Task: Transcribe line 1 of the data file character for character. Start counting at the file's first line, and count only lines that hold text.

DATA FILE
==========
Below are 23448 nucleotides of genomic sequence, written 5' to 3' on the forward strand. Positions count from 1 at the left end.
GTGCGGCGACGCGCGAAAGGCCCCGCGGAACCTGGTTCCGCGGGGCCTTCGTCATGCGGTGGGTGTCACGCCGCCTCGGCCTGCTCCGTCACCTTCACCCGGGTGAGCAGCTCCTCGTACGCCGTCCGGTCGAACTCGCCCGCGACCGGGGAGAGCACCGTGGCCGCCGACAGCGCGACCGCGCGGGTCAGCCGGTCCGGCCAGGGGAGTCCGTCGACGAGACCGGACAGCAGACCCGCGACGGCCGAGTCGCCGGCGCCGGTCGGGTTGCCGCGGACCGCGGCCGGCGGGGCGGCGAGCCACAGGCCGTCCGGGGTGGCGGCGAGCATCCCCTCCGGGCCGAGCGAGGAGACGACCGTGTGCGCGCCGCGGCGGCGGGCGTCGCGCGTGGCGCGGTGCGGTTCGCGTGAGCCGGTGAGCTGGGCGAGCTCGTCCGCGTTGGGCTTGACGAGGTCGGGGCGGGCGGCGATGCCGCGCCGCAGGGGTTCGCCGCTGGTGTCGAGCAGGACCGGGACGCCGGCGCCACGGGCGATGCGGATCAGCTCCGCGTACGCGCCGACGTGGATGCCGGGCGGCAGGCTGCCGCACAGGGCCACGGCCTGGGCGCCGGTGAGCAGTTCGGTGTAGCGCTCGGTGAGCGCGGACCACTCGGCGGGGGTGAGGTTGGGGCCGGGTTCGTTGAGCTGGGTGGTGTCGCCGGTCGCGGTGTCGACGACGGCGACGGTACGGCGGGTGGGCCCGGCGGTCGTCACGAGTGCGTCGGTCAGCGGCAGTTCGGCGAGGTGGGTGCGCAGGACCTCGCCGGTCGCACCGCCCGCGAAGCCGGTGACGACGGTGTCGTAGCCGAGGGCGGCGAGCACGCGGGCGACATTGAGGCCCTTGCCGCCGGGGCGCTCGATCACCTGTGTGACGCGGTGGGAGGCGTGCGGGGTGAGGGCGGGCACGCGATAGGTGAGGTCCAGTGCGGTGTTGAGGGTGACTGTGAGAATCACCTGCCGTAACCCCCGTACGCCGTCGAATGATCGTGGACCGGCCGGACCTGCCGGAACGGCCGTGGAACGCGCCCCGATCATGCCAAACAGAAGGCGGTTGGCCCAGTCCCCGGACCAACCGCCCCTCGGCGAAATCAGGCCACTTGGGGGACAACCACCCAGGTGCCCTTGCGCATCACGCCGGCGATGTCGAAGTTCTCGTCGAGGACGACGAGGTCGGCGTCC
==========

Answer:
Below are 23448 nucleotides of genomic sequence, written 5' to 3' on the forward strand. Positions count from 1 at the left end.